The nook for the pullout couch
If I was a major corporation launching a new product, or a movie premier date, I'd be an utter failure. I "finished" my office make-over about a year ago. But it wasn't really finished, and now I realize it'll never be really finished. I tinker. I move stuff around. I get big ideas, and then look at the price, and spend months trying to figure out a cheaper way to do it.
The "before" pictures of the garage and crawl space
I still haven't solved the problem of the hideous fluorescent lighting situation. I was going to have Roberto put in a skylight, but it was going to be like $600-700, which seemed dumb. There is a light I love at H.D. Buttercup, but it's $450, which seems cuckoo, because you know some guy pulled it out of a defunct machine shop in Poughkeepsie. There was another one that I saw at Anthropologie, but it was $900, and I thought I'd make it myself somehow, but then realized that those blown glass balls are a minimum of $20 a piece, and it looks like it has about 50 of them, so... Finally I saw this one on Design Sponge yesterday, and since I have a bunch of paper lanterns left over from our wedding, I could do it in a snap, and it would basically cost me nothing. We'll see. For now it's a little dark out here, but I like it. It's my pink mood lighting!
$900 Anthropologie light
$438 H.D. Buttercup light
So without further ado... This is where I sew, glue gun, hide out, nap, watch disaster movies, and write this blog. I'll start at the ugly beginning. The garage was where he piled all the stuff we didn't have room for in the house. It wasn't sealed, and had bugs, and the floor was always covered in leaves that had blown in. We paid Roberto to put concrete floors in the crawl space under the house, and make plywood walls to create a storage room under there. Now that's the sturdiest part of the house in case of earthquakes.
With all the stuff out of the garage, we still had to seal up the garage door, and drywall (Thank you Nipper and BG), paint the floors, paint the walls add some electrical outlets, and move the office furniture down from what is now Jack's room. Moving the pull-out couch is yet another story in our family's history that proves that our handyman is much, much, smarter than we are.
I'd love to move the water heater outside, and put a little water closet in this corner, but you know, I'll probably just end up making a macrame decoupaged chamber pot instead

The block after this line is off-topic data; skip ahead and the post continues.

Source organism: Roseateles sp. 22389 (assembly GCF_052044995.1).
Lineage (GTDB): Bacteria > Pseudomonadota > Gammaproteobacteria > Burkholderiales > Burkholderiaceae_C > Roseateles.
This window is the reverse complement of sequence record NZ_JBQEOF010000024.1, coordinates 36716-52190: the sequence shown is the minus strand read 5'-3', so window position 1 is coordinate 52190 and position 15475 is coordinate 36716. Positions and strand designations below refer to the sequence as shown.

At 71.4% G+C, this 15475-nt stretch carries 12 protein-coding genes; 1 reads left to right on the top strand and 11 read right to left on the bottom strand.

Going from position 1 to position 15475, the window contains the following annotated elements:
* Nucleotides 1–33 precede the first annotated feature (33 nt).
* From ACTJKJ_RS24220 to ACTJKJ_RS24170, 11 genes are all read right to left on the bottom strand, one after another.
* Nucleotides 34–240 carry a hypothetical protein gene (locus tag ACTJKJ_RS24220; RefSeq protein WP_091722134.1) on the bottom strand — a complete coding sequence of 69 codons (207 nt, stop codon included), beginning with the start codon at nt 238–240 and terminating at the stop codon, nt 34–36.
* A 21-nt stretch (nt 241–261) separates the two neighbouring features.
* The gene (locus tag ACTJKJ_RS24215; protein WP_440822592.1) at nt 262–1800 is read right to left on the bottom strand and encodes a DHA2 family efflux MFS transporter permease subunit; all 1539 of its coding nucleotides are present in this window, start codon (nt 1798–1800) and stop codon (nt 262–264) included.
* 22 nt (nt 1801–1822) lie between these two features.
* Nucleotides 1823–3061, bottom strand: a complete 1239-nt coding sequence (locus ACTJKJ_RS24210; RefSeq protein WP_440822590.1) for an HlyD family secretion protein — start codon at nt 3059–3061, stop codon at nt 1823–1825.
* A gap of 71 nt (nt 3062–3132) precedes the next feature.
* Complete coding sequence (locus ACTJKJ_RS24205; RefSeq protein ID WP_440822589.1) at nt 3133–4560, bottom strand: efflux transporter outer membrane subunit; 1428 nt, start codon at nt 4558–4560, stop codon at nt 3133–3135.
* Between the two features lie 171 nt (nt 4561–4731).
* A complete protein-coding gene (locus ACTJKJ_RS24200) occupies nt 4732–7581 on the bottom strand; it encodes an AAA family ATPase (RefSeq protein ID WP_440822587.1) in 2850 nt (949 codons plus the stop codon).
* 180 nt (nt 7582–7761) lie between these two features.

I wanted to have Roberto make the floors that pretty polished concrete like we had in the loft, but he didn't fill me with confidence that he had any idea what I was talking about, just nodding, and saying sure, and something about paint, and I figured I'd just end up putting rugs down anyway, so I painted it white. It's sort of a disaster and shows every speck of dust and dirt. But I did cover it with rugs, 3 of them, because it's COLD! Except for when it's hot, and then it's like an oven. We put a window air conditioner in, because it's also our guest room (the couch folds out), and I am not a monster.
I painted it two different shades of pink, and left the trim white. Brenda (Jack's nanny) had the brilliant idea of painting the couch nook a darker pink. She should seriously have her own design on a dime show, en espanol...
So what else? I put the two pottery barn desks back to back to give myself a large workspace for measuring fabric, and letting Jack's fingerpaints dry, while I'm clickety clacking on the computer (exactly what we're doing on this rainy Sunday).
I had this big wooden board with a frame that we got when our friend Kelly moved out of her apartment. It was in her garage, and she didn't know what it was for, and told me to take it. I didn't know what I'd use it for, but 3 years later, I decided to make it a magnetic board for hanging things in the office. I used that magnetic paint, and covered it with some fabric I got at the Rosebowl Flea Market years and years ago.
The curtains that hide the washing machine, and the water heater are panels from The Silk Trading company. A few years ago the couple who own it went through a nasty divorce. I wandered in there looking for scraps, and there was a table in the back piled high with single panels for $10 a piece. Some of them still had tags on them. They had ranged from $180 to $350 a panel. I RULE! I bought 12 panels, and still have tons of silk and linen in my fabric closet.
Also have a use for each and every Liberty of London for Target box that I got last year!
Oh yeah, my fabric closet! When we got Elfa system in our bedroom, we had to figure out what to do with the big Ikea Armoires we'd been using. I gave 3 of them away, and saved the biggest one for the office. Now I have (almost) all my fabric in one place, where I can see it. I also have all my *craft* ( I hate that word) supplies organized behind closed doors.
For the first time in my life, I don't have a box, or a bag, or a pile of papers, and random detritus piled up in a corner taunting me. I cleaned out my drawers, filed away the good stuff, threw away the bad stuff. I parted ways with tiny scraps of paper that I had moved from Michigan to San Francisco, to Hollywood, to West Hollywood, to Downtown, and finally to here. Like 10,000 pounds of it.
These are pictures of cute French children's mannequins, I shot in Paris years ago.I love it out here, and I wish a pink palace garage conversion for all my peeps. I don't know how I lived without it. I'm a very lucky girl.